Word Problems are often the hardest part of our math instruction. They can visually overwhelm students. They often contain extraneous information or multiple steps for completion. Students often struggle to persevere through complex problems. But, ultimately, it is through these complex problems that we are able to truly see our students’ understanding of math concepts and proficiency with the standards. Our students are expected to persevere through solving them, to demonstrate understanding, and to use a variety of strategies. I detail my experience with difficulties with story problems in my post Why Your Students Struggle with Word Problems. I use a modified 3 Reads Strategy in my classroom to help students make sense of complex word problems during our Word Problem of the Day. I connect it to the Close Reading we do during E/LA.
We have to read the problem closely to truly understand what is being asked of us as mathematicians.
The 3 Reads Strategy is a series of steps that helps students make sense of word problems. It’s focused on understanding the context. There are a variety of interpretations of the protocol. I have found my students have been increasingly successful following the 3 Read protocol daily. We do it during our Word Problem of the Day routine so we practice nearly every single day. At the beginning of the year, I walk my students through the 3 reads and we talk about the steps with each read. As the weeks go on, my scaffolding decreases as I expect students to apply the same steps independently. I often, especially with more complex word problems, do the first reading orally to provide access for all students. Here are the steps we take during our 3 Reads Routine.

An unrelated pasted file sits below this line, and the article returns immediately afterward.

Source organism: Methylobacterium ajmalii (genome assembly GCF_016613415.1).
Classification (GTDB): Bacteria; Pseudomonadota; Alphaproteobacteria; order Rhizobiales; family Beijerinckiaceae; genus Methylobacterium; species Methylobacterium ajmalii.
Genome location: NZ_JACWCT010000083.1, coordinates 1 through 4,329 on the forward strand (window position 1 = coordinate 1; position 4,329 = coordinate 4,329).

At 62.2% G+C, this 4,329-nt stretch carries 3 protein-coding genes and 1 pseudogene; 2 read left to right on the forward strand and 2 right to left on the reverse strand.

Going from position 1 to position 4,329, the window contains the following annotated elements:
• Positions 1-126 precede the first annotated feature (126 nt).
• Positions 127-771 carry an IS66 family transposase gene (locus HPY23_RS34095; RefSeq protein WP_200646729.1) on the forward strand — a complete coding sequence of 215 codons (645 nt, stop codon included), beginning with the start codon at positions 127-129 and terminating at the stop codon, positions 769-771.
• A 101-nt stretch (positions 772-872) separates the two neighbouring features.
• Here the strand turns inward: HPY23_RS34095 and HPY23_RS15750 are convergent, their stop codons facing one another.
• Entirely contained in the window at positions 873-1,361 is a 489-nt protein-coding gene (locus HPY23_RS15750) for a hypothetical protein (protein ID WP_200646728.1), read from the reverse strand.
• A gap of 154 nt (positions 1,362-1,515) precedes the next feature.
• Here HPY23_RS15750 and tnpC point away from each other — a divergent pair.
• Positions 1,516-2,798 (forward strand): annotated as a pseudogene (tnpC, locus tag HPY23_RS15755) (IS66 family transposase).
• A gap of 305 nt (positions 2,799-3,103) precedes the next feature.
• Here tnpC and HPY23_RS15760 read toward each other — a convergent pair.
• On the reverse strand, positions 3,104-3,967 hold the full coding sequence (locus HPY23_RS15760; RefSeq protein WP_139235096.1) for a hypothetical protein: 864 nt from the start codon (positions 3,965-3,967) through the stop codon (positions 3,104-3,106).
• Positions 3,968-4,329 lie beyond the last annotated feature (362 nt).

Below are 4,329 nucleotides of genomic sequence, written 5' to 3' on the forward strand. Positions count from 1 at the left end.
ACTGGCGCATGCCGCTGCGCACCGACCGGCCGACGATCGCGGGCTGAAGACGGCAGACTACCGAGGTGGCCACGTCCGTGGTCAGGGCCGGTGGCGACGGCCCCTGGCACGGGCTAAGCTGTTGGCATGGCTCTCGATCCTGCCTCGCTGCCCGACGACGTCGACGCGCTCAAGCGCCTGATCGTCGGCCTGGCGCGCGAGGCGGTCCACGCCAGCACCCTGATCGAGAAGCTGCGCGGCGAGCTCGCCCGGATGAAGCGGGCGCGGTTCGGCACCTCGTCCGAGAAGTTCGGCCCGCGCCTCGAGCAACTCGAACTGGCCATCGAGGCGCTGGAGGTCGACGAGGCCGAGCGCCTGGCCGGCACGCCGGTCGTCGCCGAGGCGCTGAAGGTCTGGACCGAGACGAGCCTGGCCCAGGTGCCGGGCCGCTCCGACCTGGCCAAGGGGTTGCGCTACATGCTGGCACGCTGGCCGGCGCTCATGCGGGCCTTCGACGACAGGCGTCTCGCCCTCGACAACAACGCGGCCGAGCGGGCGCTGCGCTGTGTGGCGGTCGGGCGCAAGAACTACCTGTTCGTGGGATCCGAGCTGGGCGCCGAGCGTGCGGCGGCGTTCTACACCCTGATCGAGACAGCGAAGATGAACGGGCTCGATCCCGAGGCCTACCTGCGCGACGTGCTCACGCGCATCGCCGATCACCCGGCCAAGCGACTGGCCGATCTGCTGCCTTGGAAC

3 Reads Strategy for Word Problems
1st Read: Read for Gist
The purpose of the first read is to get the gist of the word problem. Students should be able to answer what the problem is about; the context. Students should be able to retell, in their own words, what is happening in the word problem.
2nd Read: Read for the Unknown
The second read is focused on the unknown; what is being solved for. Identifying the unknown helps students identify important and necessary information for solving during the third read. This helps them parse extraneous information out. It also helps students ensure they’re solving for what is actually being asked. I have my students underline important information in the question and also write a sentence frame for the solution.
3rd Read: Read for Quantities
In this read, students identify the quantities and relevant units. During this read, I have students circle the numbers and underline the key words (most often the units) for solving. It’s important to note that I do not mean keywords that are typically words relating to operations such as more. In this read, we focus on what is known; the information given. With the unknown already being identified. Students then write an equation or expression to solve. They may also draw a picture if it’s helpful understanding the steps needed for solving.
Make a Plan